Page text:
But of all the bad things that happened to people in hospitals, the one that most preoccupied Redelmeier was clinical misjudgment. Doctors and nurses were human, too. They sometimes failed to see that the information patients offered them was unreliable—for instance, patients often said that they were feeling better, and might indeed believe themselves to be improving, when they had experienced no real change in their condition. Doctors tended to pay attention mainly to what they were asked to pay attention to, and to miss some bigger picture. They sometimes failed to notice what they were not directly assigned to notice. “One of the things Don taught me was the value of observing the room when the patient isn’t there,” says Jon Zipursky, chief of residents at Sunnybrook. “Look at their meal tray. Did they eat? Did they pack for a long stay or a short one? Is the room messy or neat? Once we walked into the room and the patient was sleeping. I was about to wake him up and Don stops me and says, There is a lot you can learn about people from just watching.”
Doctors tended to see only what they were trained to see: That was another big reason bad things might happen to a patient inside a hospital. A patient received treatment for something that was obviously wrong with him, from a specialist oblivious to the possibility that some less obvious thing might also be wrong with him. The less obvious thing, on occasion, could kill a person. The conditions of people mangled on the 401 were often so dire that the most obvious things wrong with them demanded the complete attention of the medical staff, and immediate treatment. But the dazed young woman who arrived in the Sunnybrook emergency room directly from her head-on car crash, with her many broken bones, presented her surgeons, as they treated her, with a disturbing problem. The rhythm of her heartbeat had become wildly irregular. It was either skipping beats or adding extra beats; in any case, she had more than one thing seriously wrong with her.
Immediately after the trauma center staff called Redelmeier to come to the operating room, they diagnosed the heart problem on their own— or thought they had. The young woman remained alert enough to tell them that she had a past history of an overactive thyroid. An overactive thyroid can cause an irregular heartbeat. And so, when Redelmeier arrived, the staff no longer needed him to investigate the source of the irregular heartbeat but to treat it. No one in the operating room would have batted an eye if Redelmeier had simply administered the drugs for hyperthyroidism. Instead, Redelmeier asked everyone to slow down. To wait. Just a moment. Just to check their thinking— and to make sure they were not trying to force the facts into an easy, coherent, but ultimately false story. Something bothered him. As he said later, “Hyperthyroidism is a classic cause of an irregular heart rhythm, but hyperthyroidism is an infrequent cause of an irregular heart rhythm.” Hearing that the young woman had a history of excess thyroid hormone production, the emergency room medical staff had leaped, with seeming reason, to the assumption that her overactive thyroid had caused the dangerous beating of her heart. They hadn’t bothered to consider statistically far more likely causes of an irregular heartbeat. In Redelmeier’s experience, doctors did not think statistically. “Eighty percent of doctors don’t think probabilities apply to their patients,” he said. “Just like 95% of married couples don’t believe the 50% divorce rate applies to them, and 95% of drunk drivers don’t think the statistics that show that you are more likely to be killed if you are driving drunk than if you are driving sober applies to them.”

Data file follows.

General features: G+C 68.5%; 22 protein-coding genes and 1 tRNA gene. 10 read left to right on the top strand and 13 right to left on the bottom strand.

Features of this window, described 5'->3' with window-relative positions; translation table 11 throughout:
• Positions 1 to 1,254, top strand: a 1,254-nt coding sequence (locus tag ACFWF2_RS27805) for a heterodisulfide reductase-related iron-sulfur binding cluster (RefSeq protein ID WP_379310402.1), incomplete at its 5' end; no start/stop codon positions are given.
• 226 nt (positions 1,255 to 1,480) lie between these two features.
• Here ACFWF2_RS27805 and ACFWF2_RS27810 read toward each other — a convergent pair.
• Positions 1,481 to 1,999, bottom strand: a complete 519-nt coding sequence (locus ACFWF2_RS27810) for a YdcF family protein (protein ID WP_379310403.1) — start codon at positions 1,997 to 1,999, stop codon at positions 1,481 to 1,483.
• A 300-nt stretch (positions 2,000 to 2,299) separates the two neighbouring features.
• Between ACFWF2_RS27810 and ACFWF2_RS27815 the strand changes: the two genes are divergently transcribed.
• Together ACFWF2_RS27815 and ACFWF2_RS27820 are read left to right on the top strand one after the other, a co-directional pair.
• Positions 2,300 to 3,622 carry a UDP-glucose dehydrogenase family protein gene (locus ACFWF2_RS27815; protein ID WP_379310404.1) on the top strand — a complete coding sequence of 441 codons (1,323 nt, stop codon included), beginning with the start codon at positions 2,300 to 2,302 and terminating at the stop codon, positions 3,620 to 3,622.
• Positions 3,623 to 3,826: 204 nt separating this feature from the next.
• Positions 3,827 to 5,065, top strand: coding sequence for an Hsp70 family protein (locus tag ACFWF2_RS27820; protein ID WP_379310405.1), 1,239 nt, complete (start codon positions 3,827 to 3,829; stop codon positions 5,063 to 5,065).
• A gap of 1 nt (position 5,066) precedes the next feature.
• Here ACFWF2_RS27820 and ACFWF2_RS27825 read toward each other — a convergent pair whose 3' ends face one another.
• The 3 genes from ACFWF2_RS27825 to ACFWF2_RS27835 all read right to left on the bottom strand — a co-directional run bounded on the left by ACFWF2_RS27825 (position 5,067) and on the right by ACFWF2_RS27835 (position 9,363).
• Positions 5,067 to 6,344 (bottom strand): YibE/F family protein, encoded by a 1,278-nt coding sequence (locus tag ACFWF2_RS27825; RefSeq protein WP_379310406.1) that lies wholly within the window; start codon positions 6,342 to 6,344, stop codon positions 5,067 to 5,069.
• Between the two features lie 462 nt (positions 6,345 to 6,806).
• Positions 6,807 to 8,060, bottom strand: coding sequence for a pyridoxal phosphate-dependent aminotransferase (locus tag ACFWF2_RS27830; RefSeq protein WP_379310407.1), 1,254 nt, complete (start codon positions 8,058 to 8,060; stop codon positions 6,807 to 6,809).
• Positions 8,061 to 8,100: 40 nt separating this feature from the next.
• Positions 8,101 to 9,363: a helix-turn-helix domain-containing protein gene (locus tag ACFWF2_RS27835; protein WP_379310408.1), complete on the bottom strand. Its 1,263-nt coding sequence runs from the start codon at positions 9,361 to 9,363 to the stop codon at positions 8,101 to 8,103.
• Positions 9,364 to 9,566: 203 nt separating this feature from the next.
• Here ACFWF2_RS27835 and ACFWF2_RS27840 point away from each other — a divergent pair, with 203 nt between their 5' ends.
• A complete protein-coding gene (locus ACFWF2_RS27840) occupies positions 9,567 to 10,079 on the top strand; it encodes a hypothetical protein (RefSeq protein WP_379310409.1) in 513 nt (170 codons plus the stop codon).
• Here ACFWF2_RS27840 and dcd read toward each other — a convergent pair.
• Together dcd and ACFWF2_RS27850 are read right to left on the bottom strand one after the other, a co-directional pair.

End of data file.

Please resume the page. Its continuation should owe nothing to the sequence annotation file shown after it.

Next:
Redelmeier asked the emergency room staff to search for other, more statistically likely causes of the woman’s irregular heartbeat. That’s when they found her collapsed lung. Like her fractured ribs, her collapsed lung had failed to turn up on the X-ray. Unlike the fractured ribs, it could kill her. Redelmeier ignored the thyroid and treated the collapsed lung. The young woman’s heartbeat returned to normal. The next day, her formal thyroid tests came back: Her thyroid hormone production was perfectly normal. Her thyroid never had been the issue. “It was a classic case of the representativeness heuristic,” said Redelmeier. “You need to be so careful when there is one simple diagnosis that instantly pops into your mind that beautifully explains everything all at once. That’s when you need to stop and check your thinking.” It wasn’t that what first came to mind was always wrong; it was that its existence in your mind led you to feel more certain than you should be that it was correct. “Beware of the delirious guy in the emergency unit with the long history of alcoholism,” said Redelmeier, “because you will say, ‘He’s just drunk,’ and you’ll miss the subdural hematoma.” The woman’s surgeons had leapt from her medical history to a diagnosis without considering the base rates.
As Kahneman and Tversky long ago had pointed out, a person who is making a prediction— or a diagnosis— is allowed to ignore base rates only if he is completely certain he is correct. Inside a hospital, or really anyplace else, Redelmeier was never completely certain about anything, and he didn’t see why anybody else should be, either.